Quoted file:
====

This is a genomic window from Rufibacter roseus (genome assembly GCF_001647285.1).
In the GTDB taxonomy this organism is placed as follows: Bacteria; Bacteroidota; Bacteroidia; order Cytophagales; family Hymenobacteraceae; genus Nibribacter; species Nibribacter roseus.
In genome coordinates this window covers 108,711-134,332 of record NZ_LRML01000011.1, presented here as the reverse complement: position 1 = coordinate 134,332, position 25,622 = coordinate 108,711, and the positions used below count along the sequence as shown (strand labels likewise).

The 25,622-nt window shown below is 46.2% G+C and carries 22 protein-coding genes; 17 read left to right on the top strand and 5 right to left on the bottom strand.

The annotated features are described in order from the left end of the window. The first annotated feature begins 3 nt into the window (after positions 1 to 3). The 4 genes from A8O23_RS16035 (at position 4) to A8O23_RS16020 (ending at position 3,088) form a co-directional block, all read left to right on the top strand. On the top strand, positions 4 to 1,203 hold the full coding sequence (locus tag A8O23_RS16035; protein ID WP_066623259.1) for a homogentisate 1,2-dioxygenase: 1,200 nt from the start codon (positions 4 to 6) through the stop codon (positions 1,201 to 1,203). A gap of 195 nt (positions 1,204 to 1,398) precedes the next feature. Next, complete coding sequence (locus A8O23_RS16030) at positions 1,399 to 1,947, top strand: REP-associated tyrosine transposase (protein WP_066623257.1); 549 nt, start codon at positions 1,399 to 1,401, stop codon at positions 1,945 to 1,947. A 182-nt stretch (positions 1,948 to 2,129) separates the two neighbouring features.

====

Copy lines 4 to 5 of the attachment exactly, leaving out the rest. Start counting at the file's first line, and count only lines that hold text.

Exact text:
The 25,622-nt window shown below is 46.2% G+C and carries 22 protein-coding genes; 17 read left to right on the top strand and 5 right to left on the bottom strand.

The annotated features are described in order from the left end of the window. The first annotated feature begins 3 nt into the window (after positions 1 to 3). The 4 genes from A8O23_RS16035 (at position 4) to A8O23_RS16020 (ending at position 3,088) form a co-directional block, all read left to right on the top strand. On the top strand, positions 4 to 1,203 hold the full coding sequence (locus tag A8O23_RS16035; protein ID WP_066623259.1) for a homogentisate 1,2-dioxygenase: 1,200 nt from the start codon (positions 4 to 6) through the stop codon (positions 1,201 to 1,203). A gap of 195 nt (positions 1,204 to 1,398) precedes the next feature. Next, complete coding sequence (locus A8O23_RS16030) at positions 1,399 to 1,947, top strand: REP-associated tyrosine transposase (protein WP_066623257.1); 549 nt, start codon at positions 1,399 to 1,401, stop codon at positions 1,945 to 1,947. A 182-nt stretch (positions 1,948 to 2,129) separates the two neighbouring features.